Many parents are seeing how difficult making decisions can be as they determine what to do about the school year ahead. Ben and Nikki shared how they are tackling this difficult decision.

“For us, it comes down to communication and compromise with everything. This has helped us through 13 years of minor and major decisions in our son Asher’s life,” they explained.

“We might not always see eye to eye, but we try to see things the same way when it comes to him, which makes it so much easier,” they continued.

“If we learned anything from our personal experience, it would be to encourage other co-parents to make a pros/cons list, talk to the school districts, doctors, teachers, and more before making any decision.

“Once you have everything laid out, it’s pretty easy to converse around it. The decision of sending your child back to school this fall not only affects our children but everyone in our family.”

Parents, especially when co-parenting across different households, should make decisions with the goal to keep things as consistent and stable for their kids as possible. It’s tough to do during these inherently fluid times, but it’s not impossible.

“For us, we made it a #1 rule that our son, Asher, couldn’t play ping-pong with us and pin us against each other. For example, if one of us says no and he goes to the other, that is not how it works.

“If one of us says no, the answer is no. We started implementing this rule when he was a child and we also have a group text chat with all four of us that he has to ask permission in always before doing anything. He needs at least two of the same answers before it is allowed.”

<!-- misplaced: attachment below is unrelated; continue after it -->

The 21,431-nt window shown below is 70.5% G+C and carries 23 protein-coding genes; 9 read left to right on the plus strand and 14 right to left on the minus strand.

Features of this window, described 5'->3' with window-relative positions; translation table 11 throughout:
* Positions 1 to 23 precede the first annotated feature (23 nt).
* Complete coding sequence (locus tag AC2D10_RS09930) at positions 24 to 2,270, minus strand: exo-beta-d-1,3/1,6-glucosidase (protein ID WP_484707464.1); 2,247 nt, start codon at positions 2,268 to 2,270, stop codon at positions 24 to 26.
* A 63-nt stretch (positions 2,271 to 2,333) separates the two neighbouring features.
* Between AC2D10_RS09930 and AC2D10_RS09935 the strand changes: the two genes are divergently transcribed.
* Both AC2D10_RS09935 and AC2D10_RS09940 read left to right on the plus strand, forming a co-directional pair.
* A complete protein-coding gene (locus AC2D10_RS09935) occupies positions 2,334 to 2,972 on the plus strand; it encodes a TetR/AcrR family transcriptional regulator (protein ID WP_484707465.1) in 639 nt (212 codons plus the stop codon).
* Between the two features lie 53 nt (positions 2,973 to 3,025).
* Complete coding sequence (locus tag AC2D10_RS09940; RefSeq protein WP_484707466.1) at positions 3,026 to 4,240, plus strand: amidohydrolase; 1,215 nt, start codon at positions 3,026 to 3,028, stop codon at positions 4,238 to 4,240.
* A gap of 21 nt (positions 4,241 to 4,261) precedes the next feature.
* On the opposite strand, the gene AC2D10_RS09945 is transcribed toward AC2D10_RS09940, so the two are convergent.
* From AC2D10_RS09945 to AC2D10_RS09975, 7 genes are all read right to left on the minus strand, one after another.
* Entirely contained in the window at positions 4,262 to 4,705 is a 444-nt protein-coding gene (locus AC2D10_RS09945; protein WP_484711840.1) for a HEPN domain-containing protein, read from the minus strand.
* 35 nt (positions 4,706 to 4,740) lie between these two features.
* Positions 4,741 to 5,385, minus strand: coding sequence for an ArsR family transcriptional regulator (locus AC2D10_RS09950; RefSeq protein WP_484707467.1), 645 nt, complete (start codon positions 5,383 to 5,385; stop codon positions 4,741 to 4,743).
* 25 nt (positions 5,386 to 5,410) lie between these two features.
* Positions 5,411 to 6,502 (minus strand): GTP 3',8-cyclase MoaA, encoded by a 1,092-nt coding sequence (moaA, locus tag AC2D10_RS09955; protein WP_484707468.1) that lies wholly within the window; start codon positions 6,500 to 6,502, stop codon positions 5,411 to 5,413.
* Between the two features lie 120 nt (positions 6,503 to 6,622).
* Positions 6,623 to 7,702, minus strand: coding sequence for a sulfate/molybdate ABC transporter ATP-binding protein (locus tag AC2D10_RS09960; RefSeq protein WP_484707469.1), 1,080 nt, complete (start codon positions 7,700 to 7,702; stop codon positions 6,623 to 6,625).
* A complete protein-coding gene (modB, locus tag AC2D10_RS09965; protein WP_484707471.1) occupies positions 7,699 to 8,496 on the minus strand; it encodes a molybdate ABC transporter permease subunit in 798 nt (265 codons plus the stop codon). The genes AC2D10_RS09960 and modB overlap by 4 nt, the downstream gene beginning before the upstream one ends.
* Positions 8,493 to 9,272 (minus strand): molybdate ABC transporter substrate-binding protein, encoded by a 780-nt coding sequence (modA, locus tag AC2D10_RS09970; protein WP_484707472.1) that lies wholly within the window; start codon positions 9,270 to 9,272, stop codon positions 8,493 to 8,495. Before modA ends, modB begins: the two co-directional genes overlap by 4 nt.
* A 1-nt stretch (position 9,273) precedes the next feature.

If you’re new to co-parenting and find yourself learning the ropes right now, Ben and Nikki also have some advice on what’s the best medium for conversations big and small.

“It really depends on the topic of the conversation. For smaller conversations, we communicate via text; however, it is so important to talk on the phone or Facetime for any serious or ‘big’ conversations,” they noted.

“Especially in the beginning, we encourage all co-parents to communicate in person since too much gets lost in translation, out of context, and taken the wrong way. Use your best judgment, but communication is a big foundation to maintain some ‘normal’ with your co-parent.”

Nikki and Ben celebrated each other on National Parents’ Day, July 26. They’ve kindly shared their keys to showing appreciation and respect for your co-parent on this and every other holiday that celebrates family.

“This is so important. National Parents’ Day is a great time to acknowledge parents for everything they do; however, that doesn’t mean we stop being parents the other 364 days of the year,” they noted.

“When we broke our vows to each other, we were dedicated to never breaking our parental vows to our son, Asher. Part of that was never speaking poorly about the other parent in front of him, as well as on holidays that are dedicated to mothers and fathers, we always try to express our gratitude towards one another,” they said.

“The most important way we show respect for each other is through our actions. We listen to each other and don’t get wrapped up in any negative mentality. Just like it took both of us to end our marriage, it takes both of us to make this post-marriage co-parenting relationship work.”